If all you want to do is write, you should be a ghostwriter. Ghostwriters don’t need to seek an agent, sign with a publisher, or promote their books. They just write. The downside of being a ghostwriter is they seldom receive recognition for their work, just a paycheck.
In some books, the ghostwriter is mentioned, following the official author (that is, the person who will promote the book and paid the ghostwriter) using the words “with,” “and,” or “as told to.” Their name is in a smaller type than the official author’s. Other times the ghostwriter won’t make the front cover but will appear on the title page or maybe in the acknowledgments section. Usually, however, the ghostwriter’s identity is kept a secret, especially with fiction.
I recently started a blog writing and content marketing service. Sometimes I receive the byline for my work, and other times I don’t. I thought I’d be okay with this, but it’s not always true.
The first time I saw my words – really good words, if I may say so – with someone else’s name attached to them, I was taken aback. It was disconcerting.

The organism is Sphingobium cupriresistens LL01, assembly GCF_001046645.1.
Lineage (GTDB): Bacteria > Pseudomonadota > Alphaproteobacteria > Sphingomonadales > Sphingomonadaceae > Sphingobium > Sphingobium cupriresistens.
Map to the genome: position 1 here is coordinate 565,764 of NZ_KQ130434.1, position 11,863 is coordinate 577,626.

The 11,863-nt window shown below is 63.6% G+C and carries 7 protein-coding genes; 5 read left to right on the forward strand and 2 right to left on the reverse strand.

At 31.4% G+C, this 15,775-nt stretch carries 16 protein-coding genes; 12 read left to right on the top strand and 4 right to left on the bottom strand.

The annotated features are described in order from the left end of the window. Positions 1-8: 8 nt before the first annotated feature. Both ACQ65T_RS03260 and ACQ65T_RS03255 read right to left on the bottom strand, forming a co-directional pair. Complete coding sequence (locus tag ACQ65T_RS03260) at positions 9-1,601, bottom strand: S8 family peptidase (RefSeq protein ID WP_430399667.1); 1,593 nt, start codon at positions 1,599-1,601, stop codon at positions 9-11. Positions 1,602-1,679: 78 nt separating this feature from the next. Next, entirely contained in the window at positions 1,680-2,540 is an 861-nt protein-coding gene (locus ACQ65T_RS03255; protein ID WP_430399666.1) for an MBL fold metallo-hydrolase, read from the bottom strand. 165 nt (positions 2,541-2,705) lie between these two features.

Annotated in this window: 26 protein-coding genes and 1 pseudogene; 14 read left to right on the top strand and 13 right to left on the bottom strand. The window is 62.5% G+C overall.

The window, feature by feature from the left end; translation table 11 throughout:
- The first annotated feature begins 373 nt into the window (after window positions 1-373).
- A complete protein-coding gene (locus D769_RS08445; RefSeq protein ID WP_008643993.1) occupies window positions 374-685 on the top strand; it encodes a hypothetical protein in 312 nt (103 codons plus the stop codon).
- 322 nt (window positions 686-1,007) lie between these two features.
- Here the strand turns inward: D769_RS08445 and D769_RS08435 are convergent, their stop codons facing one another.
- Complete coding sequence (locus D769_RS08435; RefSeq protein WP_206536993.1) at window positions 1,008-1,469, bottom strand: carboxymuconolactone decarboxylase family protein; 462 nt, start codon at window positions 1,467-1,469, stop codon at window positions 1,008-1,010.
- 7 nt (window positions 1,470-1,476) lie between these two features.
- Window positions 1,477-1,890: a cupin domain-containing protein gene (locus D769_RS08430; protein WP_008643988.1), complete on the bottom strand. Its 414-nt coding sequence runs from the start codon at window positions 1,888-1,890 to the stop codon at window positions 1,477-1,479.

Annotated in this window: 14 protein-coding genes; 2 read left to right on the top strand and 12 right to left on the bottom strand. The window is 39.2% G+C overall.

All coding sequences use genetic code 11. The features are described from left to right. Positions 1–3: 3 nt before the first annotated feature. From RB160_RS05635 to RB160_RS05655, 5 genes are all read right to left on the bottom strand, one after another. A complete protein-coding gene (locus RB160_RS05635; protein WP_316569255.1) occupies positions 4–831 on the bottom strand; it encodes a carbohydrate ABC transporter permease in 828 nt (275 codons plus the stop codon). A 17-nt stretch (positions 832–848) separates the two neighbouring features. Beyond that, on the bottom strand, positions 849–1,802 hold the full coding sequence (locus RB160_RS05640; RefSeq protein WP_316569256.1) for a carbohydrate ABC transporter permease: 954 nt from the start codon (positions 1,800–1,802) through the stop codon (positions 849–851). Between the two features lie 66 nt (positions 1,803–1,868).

Yes, I was paid for my work as agreed. But in retrospect, it wasn’t enough. I should have asked for more if my name was to be omitted. The next time I did.
Why is receiving credit for my work so important to me?
I suppose ego is a part of it, but a bigger issue is the realization that I can’t use those words again. I can’t repurpose them for a book, put them on my blog, or turn them into an article. I sold them; they are gone.
A few years ago, I was commissioned to write a biography. Naively, we never discussed who would get the byline. I finished the book and was paid, but for reasons outside my control, it wasn’t published. Had it been published with my name on the cover, I would have been happy with the money I received. However, if someone else’s name would have ended up there instead of mine, I would have felt undercompensated. I think I would have wanted twice as much or negotiated for a percentage of the sales.
I’m convinced ghostwriting is a viable option for writers. Since my first work-for-hire experience, I’ve ghostwritten many more works, from blog posts to books and everything between. I just ask if my client will list me as a coauthor, and then I charge appropriately.
Peter Lyle DeHaan is an author, blogger, and publisher with over 30 years of writing and publishing experience. Check out his book Successful Author FAQs for insider tips and insights.